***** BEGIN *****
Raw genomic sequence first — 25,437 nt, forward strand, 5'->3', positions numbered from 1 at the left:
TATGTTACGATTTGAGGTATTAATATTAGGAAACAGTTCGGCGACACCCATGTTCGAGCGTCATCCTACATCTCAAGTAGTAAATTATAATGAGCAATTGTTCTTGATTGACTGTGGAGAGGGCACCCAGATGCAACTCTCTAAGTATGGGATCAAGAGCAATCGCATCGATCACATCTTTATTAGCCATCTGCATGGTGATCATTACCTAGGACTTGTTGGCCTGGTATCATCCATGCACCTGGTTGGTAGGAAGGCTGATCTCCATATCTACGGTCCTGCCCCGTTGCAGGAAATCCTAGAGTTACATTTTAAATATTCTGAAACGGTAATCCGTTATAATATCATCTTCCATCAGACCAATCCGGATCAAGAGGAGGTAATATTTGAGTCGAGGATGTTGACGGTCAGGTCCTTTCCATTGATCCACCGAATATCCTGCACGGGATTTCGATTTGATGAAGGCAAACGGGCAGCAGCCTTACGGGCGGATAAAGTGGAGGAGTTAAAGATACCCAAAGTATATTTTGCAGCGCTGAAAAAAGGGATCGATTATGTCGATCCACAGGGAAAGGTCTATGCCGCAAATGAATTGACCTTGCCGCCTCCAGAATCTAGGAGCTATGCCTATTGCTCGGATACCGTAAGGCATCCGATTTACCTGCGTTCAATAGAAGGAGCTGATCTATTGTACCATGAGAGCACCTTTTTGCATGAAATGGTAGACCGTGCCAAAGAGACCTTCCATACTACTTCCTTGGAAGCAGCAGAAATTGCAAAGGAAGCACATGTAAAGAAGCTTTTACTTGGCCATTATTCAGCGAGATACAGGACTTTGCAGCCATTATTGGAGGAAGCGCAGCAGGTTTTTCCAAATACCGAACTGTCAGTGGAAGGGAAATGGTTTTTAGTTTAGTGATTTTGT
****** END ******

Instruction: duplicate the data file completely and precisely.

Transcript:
Raw genomic sequence first — 25,437 nt, forward strand, 5'->3', positions numbered from 1 at the left:
TATGTTACGATTTGAGGTATTAATATTAGGAAACAGTTCGGCGACACCCATGTTCGAGCGTCATCCTACATCTCAAGTAGTAAATTATAATGAGCAATTGTTCTTGATTGACTGTGGAGAGGGCACCCAGATGCAACTCTCTAAGTATGGGATCAAGAGCAATCGCATCGATCACATCTTTATTAGCCATCTGCATGGTGATCATTACCTAGGACTTGTTGGCCTGGTATCATCCATGCACCTGGTTGGTAGGAAGGCTGATCTCCATATCTACGGTCCTGCCCCGTTGCAGGAAATCCTAGAGTTACATTTTAAATATTCTGAAACGGTAATCCGTTATAATATCATCTTCCATCAGACCAATCCGGATCAAGAGGAGGTAATATTTGAGTCGAGGATGTTGACGGTCAGGTCCTTTCCATTGATCCACCGAATATCCTGCACGGGATTTCGATTTGATGAAGGCAAACGGGCAGCAGCCTTACGGGCGGATAAAGTGGAGGAGTTAAAGATACCCAAAGTATATTTTGCAGCGCTGAAAAAAGGGATCGATTATGTCGATCCACAGGGAAAGGTCTATGCCGCAAATGAATTGACCTTGCCGCCTCCAGAATCTAGGAGCTATGCCTATTGCTCGGATACCGTAAGGCATCCGATTTACCTGCGTTCAATAGAAGGAGCTGATCTATTGTACCATGAGAGCACCTTTTTGCATGAAATGGTAGACCGTGCCAAAGAGACCTTCCATACTACTTCCTTGGAAGCAGCAGAAATTGCAAAGGAAGCACATGTAAAGAAGCTTTTACTTGGCCATTATTCAGCGAGATACAGGACTTTGCAGCCATTATTGGAGGAAGCGCAGCAGGTTTTTCCAAATACCGAACTGTCAGTGGAAGGGAAATGGTTTTTAGTTTAGTGATTTTGT